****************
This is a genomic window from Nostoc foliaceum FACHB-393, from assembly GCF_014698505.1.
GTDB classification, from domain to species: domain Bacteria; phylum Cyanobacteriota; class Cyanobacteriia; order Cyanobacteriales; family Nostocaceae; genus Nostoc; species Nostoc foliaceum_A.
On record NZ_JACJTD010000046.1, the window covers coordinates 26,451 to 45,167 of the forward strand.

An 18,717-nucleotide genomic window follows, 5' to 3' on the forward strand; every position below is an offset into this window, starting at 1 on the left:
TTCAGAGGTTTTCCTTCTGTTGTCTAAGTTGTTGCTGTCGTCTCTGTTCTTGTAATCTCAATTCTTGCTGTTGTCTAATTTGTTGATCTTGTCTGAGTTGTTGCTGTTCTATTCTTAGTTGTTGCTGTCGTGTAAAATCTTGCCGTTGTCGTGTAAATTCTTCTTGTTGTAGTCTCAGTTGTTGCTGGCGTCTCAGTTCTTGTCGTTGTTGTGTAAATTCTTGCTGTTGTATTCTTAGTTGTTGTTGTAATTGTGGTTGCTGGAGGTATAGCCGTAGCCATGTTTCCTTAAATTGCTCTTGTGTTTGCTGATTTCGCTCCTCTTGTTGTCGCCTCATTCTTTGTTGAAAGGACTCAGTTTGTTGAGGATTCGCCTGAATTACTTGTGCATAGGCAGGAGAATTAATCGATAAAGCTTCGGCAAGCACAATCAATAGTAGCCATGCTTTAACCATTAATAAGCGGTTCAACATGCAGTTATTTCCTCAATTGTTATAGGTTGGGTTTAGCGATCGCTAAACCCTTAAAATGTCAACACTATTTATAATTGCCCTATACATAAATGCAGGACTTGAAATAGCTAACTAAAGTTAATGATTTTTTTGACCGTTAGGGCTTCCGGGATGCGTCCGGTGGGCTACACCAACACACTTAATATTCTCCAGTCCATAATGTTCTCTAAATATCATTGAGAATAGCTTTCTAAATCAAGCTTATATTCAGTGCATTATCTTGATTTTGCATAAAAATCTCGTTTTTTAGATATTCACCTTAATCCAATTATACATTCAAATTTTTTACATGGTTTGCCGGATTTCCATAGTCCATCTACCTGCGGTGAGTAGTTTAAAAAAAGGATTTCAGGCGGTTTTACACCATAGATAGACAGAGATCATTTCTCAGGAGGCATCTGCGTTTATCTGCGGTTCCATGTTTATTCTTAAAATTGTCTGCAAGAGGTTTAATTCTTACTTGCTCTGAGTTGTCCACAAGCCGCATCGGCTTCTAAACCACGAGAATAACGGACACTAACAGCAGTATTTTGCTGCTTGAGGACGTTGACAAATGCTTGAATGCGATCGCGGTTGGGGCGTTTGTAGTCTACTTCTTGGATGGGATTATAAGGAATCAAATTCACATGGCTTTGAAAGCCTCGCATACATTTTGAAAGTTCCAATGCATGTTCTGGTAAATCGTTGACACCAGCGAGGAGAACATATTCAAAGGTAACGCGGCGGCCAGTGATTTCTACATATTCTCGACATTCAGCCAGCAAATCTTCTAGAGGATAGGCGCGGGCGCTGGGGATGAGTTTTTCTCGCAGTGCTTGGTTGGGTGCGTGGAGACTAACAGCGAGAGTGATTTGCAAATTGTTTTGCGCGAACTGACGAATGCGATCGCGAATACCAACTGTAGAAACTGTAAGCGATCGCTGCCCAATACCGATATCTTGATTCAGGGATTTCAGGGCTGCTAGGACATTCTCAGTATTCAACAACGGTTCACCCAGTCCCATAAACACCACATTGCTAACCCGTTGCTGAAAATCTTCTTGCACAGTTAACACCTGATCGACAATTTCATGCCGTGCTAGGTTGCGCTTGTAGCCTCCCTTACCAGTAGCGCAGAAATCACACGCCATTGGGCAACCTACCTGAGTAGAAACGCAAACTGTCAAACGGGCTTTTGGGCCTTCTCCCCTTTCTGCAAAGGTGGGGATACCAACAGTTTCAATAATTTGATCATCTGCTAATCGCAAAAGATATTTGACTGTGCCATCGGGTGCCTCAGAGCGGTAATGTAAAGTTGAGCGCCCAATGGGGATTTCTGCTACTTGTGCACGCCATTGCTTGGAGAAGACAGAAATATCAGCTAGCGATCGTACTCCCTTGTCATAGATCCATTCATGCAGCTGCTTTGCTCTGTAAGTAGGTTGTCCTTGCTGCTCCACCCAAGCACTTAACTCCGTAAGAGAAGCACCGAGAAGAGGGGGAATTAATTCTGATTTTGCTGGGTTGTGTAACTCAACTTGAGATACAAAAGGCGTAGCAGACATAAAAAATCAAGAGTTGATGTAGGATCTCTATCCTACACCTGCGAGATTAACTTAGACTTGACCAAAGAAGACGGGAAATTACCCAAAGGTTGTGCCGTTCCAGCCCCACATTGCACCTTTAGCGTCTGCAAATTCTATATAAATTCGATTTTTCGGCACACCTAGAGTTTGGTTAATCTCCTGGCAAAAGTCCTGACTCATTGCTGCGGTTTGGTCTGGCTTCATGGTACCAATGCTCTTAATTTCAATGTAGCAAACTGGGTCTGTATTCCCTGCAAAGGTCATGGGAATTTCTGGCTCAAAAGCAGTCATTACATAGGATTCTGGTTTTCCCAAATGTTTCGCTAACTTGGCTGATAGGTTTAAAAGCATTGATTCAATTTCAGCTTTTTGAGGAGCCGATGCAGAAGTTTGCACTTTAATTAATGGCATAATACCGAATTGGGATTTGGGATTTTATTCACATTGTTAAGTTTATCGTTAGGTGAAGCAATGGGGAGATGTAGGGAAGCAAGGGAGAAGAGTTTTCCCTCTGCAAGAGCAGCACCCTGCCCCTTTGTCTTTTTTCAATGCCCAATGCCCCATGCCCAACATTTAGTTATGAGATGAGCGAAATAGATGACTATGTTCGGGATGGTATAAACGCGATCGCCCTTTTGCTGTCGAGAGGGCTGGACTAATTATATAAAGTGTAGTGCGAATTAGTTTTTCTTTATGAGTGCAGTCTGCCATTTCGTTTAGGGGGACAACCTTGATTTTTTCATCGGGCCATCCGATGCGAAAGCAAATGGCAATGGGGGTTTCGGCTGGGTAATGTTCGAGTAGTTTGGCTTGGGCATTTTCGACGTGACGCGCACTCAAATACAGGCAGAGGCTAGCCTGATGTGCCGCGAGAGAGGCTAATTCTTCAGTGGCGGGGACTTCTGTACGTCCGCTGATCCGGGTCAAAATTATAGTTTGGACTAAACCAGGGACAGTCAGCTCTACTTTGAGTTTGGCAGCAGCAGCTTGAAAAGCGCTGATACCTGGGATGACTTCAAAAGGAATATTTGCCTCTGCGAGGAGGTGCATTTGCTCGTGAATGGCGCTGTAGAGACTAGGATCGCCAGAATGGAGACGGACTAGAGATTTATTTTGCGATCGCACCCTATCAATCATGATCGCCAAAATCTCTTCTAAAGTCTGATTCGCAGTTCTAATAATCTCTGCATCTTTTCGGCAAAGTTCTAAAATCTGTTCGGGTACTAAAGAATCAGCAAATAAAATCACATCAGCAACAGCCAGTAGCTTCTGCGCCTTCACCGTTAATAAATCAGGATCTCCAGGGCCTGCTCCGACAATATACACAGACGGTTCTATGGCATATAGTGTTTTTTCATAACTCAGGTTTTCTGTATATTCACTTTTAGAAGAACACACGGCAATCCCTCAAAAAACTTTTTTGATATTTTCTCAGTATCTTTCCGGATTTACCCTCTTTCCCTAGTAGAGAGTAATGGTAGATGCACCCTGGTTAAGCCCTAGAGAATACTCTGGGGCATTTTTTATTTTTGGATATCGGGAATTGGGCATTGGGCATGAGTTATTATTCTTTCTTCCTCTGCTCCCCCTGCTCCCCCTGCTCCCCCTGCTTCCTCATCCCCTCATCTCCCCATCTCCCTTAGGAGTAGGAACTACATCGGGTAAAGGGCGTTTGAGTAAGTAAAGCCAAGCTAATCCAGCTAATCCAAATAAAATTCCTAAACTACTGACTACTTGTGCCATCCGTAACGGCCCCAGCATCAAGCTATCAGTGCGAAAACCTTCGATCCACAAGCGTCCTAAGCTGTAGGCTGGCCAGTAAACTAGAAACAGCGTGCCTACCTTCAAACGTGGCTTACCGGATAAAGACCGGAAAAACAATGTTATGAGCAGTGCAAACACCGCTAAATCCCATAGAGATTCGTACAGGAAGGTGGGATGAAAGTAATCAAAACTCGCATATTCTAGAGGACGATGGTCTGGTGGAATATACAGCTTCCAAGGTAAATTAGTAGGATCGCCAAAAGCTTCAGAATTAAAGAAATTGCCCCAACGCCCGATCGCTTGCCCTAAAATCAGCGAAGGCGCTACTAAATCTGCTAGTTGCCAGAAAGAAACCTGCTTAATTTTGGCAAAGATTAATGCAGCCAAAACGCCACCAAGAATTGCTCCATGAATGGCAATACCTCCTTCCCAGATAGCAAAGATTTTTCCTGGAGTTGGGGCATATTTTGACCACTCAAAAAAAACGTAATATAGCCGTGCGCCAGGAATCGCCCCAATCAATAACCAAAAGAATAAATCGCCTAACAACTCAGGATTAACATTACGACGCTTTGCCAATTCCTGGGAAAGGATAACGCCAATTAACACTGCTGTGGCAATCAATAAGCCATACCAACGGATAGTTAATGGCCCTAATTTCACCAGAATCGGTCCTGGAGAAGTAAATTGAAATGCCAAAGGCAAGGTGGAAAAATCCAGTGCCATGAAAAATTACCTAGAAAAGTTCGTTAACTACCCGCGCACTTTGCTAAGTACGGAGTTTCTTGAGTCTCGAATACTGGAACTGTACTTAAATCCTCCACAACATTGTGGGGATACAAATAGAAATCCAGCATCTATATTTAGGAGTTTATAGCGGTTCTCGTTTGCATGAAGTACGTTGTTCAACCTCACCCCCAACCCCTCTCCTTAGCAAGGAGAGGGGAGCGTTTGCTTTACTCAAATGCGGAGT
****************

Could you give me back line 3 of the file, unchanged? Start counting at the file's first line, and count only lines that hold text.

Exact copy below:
On record NZ_JACJTD010000046.1, the window covers coordinates 26,451 to 45,167 of the forward strand.